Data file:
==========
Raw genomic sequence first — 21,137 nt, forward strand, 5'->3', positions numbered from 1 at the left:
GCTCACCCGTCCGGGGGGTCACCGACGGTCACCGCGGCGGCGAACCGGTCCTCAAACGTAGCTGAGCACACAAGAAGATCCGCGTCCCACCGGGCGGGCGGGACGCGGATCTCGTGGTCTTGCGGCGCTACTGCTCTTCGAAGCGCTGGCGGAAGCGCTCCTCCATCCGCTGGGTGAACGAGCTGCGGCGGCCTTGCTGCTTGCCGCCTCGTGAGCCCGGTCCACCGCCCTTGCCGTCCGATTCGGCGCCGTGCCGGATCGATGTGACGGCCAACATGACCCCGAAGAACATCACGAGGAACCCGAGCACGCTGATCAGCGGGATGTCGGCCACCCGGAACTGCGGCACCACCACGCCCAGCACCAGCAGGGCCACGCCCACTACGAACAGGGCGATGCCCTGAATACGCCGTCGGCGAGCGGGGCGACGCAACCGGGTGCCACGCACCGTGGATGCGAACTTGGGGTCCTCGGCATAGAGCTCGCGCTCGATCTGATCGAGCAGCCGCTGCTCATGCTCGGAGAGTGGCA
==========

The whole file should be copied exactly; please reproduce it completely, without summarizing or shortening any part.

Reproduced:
Raw genomic sequence first — 21,137 nt, forward strand, 5'->3', positions numbered from 1 at the left:
GCTCACCCGTCCGGGGGGTCACCGACGGTCACCGCGGCGGCGAACCGGTCCTCAAACGTAGCTGAGCACACAAGAAGATCCGCGTCCCACCGGGCGGGCGGGACGCGGATCTCGTGGTCTTGCGGCGCTACTGCTCTTCGAAGCGCTGGCGGAAGCGCTCCTCCATCCGCTGGGTGAACGAGCTGCGGCGGCCTTGCTGCTTGCCGCCTCGTGAGCCCGGTCCACCGCCCTTGCCGTCCGATTCGGCGCCGTGCCGGATCGATGTGACGGCCAACATGACCCCGAAGAACATCACGAGGAACCCGAGCACGCTGATCAGCGGGATGTCGGCCACCCGGAACTGCGGCACCACCACGCCCAGCACCAGCAGGGCCACGCCCACTACGAACAGGGCGATGCCCTGAATACGCCGTCGGCGAGCGGGGCGACGCAACCGGGTGCCACGCACCGTGGATGCGAACTTGGGGTCCTCGGCATAGAGCTCGCGCTCGATCTGATCGAGCAGCCGCTGCTCATGCTCGGAGAGTGGCA